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Maori All Blacks 10-32 Lions: Leigh Halfpenny perfect from the tee as ruthless tourists win in Rotorua

Mirror logo Mirror 17/06/2017 Alex Spink
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Warren Gatland breathed a huge sigh of relief as his Lions returned to winning ways - and silenced their Kiwi critics.

The New Zealand Maori had beaten the 2005 Lions and there were high hopes locally that Gatland’s men were next in line for a bloody nose.

It proved hilariously wide of the mark as a Lions team bearing an uncanny resemblance to the side that will line up for the first Test in seven days time, won easily.

Steam rises during a scrum © David Davies/PA Steam rises during a scrum

Two third quarter tries killed the contest after Leigh Halfpenny had softened the Maori up with the sort of flawless goal kicking performance that is his trademark.

Perhaps most encouragingly, the Lions did not concede a single penalty in the second half.

So much for the absence of Owen Farrell being an insurmountable obstacle. Halfpenny kicked seven from seven, Johnny Sexton ran the show at fly-half.

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At the final whistle Gatland’s smile said it all. It had been a match the Lions simply could not afford to lose.

Defeat in Dunedin, and the sloppy nature of it, had set the tour back on its heels.

Farrell’s quad muscle injury had further dented the belief, and boss Warren Gatland calling up half a dozen Celtic players because they were in the area rather than deserving cases rightly brought a shed load of invective down on the whole operation.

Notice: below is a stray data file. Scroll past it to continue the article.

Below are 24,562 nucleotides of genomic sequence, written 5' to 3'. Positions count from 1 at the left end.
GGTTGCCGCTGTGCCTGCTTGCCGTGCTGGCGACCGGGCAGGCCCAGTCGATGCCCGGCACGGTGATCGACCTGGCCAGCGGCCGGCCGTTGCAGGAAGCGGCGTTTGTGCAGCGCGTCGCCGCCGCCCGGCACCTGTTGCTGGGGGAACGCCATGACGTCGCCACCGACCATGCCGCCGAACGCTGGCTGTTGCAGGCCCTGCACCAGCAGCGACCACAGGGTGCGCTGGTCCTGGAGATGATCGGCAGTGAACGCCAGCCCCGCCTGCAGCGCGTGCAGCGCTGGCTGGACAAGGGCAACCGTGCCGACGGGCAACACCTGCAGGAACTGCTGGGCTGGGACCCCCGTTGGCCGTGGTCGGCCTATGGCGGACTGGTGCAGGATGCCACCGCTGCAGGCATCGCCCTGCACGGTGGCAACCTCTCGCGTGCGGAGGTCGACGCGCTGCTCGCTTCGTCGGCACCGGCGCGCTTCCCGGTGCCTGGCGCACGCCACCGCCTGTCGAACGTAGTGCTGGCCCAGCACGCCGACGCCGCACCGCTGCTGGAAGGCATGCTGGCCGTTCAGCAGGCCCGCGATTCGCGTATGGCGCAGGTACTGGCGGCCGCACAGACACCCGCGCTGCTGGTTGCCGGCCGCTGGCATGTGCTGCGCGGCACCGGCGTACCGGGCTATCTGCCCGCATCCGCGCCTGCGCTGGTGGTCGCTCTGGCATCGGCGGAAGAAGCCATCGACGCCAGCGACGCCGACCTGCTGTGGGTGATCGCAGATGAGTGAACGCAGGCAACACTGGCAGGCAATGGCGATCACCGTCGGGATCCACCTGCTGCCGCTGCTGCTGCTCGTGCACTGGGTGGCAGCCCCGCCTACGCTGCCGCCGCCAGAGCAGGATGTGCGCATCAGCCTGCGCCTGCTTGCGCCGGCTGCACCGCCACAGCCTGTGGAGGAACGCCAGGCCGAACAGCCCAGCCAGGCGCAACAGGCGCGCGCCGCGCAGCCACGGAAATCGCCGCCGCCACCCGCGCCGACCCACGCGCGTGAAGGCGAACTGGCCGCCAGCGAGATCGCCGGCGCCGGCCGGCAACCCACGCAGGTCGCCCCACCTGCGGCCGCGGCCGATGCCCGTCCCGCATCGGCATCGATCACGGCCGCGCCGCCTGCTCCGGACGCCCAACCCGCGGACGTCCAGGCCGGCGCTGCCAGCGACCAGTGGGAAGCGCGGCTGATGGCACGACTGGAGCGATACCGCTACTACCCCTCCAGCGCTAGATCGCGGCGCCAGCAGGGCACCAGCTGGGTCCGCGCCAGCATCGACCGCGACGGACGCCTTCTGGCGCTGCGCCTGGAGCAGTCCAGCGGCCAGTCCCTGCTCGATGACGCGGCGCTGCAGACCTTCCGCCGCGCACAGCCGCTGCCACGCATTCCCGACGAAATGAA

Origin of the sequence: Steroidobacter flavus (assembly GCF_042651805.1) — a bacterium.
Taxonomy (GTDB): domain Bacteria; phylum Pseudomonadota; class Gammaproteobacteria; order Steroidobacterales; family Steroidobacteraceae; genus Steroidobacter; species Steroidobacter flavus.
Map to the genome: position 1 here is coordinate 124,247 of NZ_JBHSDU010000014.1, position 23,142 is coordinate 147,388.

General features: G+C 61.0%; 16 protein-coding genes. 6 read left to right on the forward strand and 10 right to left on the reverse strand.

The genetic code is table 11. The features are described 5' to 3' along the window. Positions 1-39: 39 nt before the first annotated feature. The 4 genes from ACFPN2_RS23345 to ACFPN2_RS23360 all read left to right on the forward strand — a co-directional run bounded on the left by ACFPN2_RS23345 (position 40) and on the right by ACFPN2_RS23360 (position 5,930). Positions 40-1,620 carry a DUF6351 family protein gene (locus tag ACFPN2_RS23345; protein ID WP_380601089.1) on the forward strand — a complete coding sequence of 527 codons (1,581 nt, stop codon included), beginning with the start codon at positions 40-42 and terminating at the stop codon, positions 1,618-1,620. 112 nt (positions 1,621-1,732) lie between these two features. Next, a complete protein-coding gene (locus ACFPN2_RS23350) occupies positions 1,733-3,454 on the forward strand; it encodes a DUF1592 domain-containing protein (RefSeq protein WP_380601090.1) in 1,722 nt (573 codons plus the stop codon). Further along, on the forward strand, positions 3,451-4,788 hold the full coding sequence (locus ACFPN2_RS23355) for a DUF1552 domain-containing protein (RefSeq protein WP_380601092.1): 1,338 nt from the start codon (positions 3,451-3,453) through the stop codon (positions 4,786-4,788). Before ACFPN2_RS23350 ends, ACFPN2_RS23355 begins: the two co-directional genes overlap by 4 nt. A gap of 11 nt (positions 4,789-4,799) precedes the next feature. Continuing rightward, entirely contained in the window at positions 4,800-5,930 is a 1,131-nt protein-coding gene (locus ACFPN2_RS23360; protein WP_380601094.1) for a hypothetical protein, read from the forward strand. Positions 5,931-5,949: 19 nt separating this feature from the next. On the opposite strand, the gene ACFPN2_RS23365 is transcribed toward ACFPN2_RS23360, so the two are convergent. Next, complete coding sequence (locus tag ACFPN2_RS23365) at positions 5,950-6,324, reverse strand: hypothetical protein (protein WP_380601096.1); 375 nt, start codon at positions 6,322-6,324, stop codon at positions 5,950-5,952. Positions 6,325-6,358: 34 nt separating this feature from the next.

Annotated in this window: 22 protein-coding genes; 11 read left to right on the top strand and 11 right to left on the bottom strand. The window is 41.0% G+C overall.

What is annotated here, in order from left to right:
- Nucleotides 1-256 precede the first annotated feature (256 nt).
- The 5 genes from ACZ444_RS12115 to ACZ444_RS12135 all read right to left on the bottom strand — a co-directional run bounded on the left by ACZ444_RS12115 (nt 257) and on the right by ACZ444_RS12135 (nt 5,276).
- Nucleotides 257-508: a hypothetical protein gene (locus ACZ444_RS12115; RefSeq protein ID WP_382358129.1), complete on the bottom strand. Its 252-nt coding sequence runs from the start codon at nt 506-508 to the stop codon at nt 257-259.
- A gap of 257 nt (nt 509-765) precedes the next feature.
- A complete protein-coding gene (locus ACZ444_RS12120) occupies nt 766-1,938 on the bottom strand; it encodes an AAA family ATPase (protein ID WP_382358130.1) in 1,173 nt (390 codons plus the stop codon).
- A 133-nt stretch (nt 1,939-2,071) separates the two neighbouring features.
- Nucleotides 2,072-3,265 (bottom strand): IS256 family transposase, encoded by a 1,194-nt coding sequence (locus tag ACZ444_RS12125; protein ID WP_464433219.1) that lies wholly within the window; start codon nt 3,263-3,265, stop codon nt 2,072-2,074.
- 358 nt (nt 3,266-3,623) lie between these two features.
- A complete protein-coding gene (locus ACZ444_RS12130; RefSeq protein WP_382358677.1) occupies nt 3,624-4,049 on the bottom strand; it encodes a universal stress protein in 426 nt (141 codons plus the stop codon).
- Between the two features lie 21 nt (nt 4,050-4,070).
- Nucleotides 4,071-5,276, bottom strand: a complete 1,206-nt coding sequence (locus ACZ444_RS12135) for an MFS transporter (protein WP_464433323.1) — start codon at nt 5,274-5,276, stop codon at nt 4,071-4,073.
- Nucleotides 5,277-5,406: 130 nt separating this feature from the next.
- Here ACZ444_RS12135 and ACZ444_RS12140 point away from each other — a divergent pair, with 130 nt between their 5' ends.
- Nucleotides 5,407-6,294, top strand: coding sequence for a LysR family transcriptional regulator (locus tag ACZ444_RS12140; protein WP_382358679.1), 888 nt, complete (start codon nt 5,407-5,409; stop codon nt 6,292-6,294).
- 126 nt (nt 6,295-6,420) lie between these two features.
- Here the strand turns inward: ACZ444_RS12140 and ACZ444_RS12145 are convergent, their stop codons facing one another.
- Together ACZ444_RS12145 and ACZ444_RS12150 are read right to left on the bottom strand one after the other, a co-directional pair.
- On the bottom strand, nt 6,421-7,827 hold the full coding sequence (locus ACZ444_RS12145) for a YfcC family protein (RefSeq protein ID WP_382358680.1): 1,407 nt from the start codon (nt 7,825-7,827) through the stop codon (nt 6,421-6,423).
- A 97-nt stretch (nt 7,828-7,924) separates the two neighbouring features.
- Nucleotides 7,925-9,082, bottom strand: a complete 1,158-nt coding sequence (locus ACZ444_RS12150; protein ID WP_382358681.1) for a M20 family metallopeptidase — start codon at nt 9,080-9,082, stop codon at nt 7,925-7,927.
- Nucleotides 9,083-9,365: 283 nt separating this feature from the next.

Damian McKenzie of the Maori All Blacks is tackled by Maro Itoje of the Lions © David Rogers/Getty Damian McKenzie of the Maori All Blacks is tackled by Maro Itoje of the Lions

The only way out was through winning rugby and Gatland’s charges set about the Maori clear in that knowledge.

With the opposition dressed in black and the referee, Jaco Peyper, the man with the whistle in next week’s first Test at Eden Park, this was a dress rehearsal in every respect.

The Lions treated it as such, asking Halfpenny to build a lead with penalty goals in the first half and then going for the jugular after the break.

By then it was 12-10 to the tourists, only the second time they’d led at half-time all tour.

Johnny Sexton of the Lions is wrapped up by Charlie Ngatai of the Maori All Blacks © David Rogers/Getty Johnny Sexton of the Lions is wrapped up by Charlie Ngatai of the Maori All Blacks

Still not comfortable, still ragged out wide, still lacking precision and cutting edge when opportunity knocked.

But these Saturday Lions are a very different beast to the winless midweek crew. They believe they belong. They rate themselves.

No matter that the All Blacks had pulverised Samoa 78-0 the night before, scoring 12 tries in the process, these men are here to win a series.

What was it Sean O’Brien had said on the eve of match? “I’d be lying if I said we shouldn’t be expecting to beat the All Blacks with the calibre of player we have and the depth of squad we have.”

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The longer the game went on, the more the Lions’ rugby reflected that attitude.

The contest turned decisively on 47 minutes when scrum-half Tawera Kerr-Barlow put his shoulder into Halfpenny’s head on a defensive play.

He was shown a yellow card, which could well have been red. No matter, the Lions used the 10 minutes to win the game.

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First scrum pressure won a penalty try, then moments later the outstanding Maro Itoje went over to put clear blue water between the Lions and their vanquished opponents.

Halfpenny completed the job with his sixth penalty, sparking celebration amongst the Lions fans in a 28,177 crowd.

The Lions are still not sharp enough in attack. That’s a fact. They will still be heavy underdogs against the world champions. That’s a fact too.

But the tour is back on the rails and they go into the Test series with a puncher’s chance.

Watch: Gatland explains his decision to call up Cory Hill, Kristian Dacey, Gareth Davies and Tomas Francis (Sky Sports)


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